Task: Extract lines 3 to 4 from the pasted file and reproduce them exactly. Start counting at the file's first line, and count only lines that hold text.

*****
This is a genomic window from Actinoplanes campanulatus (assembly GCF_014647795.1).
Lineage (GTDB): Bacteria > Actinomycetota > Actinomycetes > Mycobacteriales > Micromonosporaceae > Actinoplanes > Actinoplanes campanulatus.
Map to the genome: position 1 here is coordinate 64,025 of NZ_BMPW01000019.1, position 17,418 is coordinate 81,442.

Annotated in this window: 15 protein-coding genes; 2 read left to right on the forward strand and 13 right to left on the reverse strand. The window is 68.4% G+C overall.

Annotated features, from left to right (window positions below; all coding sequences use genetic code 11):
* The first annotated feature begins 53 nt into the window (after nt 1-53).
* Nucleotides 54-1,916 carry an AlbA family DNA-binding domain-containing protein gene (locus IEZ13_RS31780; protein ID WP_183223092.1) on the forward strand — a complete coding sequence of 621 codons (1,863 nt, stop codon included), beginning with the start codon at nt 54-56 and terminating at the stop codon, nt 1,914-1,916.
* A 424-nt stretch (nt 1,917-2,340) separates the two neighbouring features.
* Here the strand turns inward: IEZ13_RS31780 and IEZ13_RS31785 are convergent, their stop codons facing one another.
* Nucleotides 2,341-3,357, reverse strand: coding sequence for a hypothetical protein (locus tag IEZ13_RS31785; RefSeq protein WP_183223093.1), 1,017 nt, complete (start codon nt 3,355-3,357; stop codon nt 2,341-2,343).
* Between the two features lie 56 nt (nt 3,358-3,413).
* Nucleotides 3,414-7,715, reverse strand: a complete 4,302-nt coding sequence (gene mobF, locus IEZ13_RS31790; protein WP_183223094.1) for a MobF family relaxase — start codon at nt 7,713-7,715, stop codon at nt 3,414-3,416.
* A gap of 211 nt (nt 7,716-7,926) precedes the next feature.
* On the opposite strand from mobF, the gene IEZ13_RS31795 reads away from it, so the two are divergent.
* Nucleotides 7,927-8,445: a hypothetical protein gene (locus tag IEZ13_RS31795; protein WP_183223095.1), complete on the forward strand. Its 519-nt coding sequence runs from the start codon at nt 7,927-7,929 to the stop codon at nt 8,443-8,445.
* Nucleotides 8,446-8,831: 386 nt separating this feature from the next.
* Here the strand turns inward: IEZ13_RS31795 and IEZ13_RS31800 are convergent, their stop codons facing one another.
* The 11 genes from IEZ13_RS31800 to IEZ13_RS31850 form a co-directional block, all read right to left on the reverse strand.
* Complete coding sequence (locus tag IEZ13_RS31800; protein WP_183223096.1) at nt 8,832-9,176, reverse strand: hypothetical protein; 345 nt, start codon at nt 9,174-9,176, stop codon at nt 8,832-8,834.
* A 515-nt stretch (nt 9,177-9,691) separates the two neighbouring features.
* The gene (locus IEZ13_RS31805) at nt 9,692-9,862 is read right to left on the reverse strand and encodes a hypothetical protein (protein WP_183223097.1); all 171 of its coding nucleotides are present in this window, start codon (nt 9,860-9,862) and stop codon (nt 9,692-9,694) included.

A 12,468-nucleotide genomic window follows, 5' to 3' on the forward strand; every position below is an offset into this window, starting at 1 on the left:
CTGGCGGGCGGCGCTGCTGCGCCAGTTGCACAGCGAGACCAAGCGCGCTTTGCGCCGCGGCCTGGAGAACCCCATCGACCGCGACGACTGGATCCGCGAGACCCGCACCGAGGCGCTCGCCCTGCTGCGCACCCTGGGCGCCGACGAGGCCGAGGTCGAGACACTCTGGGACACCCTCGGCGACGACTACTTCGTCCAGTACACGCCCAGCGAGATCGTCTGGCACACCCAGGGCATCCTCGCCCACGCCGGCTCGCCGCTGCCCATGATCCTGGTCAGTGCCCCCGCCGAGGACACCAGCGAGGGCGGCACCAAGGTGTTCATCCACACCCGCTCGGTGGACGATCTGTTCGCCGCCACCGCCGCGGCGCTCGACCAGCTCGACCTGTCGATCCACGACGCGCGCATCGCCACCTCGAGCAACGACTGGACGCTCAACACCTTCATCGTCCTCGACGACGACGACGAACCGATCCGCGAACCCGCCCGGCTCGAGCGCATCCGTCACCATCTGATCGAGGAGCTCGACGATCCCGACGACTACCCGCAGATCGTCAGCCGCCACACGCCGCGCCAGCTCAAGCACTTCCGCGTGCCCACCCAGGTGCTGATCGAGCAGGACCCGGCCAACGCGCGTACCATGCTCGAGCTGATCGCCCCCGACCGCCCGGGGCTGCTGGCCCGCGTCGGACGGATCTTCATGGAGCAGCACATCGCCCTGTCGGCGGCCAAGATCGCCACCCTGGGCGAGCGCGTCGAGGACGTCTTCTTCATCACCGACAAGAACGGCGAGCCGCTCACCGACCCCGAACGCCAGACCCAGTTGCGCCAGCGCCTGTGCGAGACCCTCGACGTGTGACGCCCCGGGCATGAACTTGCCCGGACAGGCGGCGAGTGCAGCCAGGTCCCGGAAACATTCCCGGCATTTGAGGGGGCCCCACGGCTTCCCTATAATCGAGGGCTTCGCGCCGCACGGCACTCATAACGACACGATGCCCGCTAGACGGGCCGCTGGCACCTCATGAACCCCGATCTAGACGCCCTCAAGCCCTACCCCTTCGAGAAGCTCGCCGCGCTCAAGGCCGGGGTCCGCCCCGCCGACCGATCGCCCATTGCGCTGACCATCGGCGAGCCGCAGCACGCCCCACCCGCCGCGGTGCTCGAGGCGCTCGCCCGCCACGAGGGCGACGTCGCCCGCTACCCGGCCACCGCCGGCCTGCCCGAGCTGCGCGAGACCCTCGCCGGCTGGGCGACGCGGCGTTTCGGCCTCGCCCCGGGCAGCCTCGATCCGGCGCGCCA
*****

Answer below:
Map to the genome: position 1 here is coordinate 64,025 of NZ_BMPW01000019.1, position 17,418 is coordinate 81,442.

Annotated in this window: 15 protein-coding genes; 2 read left to right on the forward strand and 13 right to left on the reverse strand. The window is 68.4% G+C overall.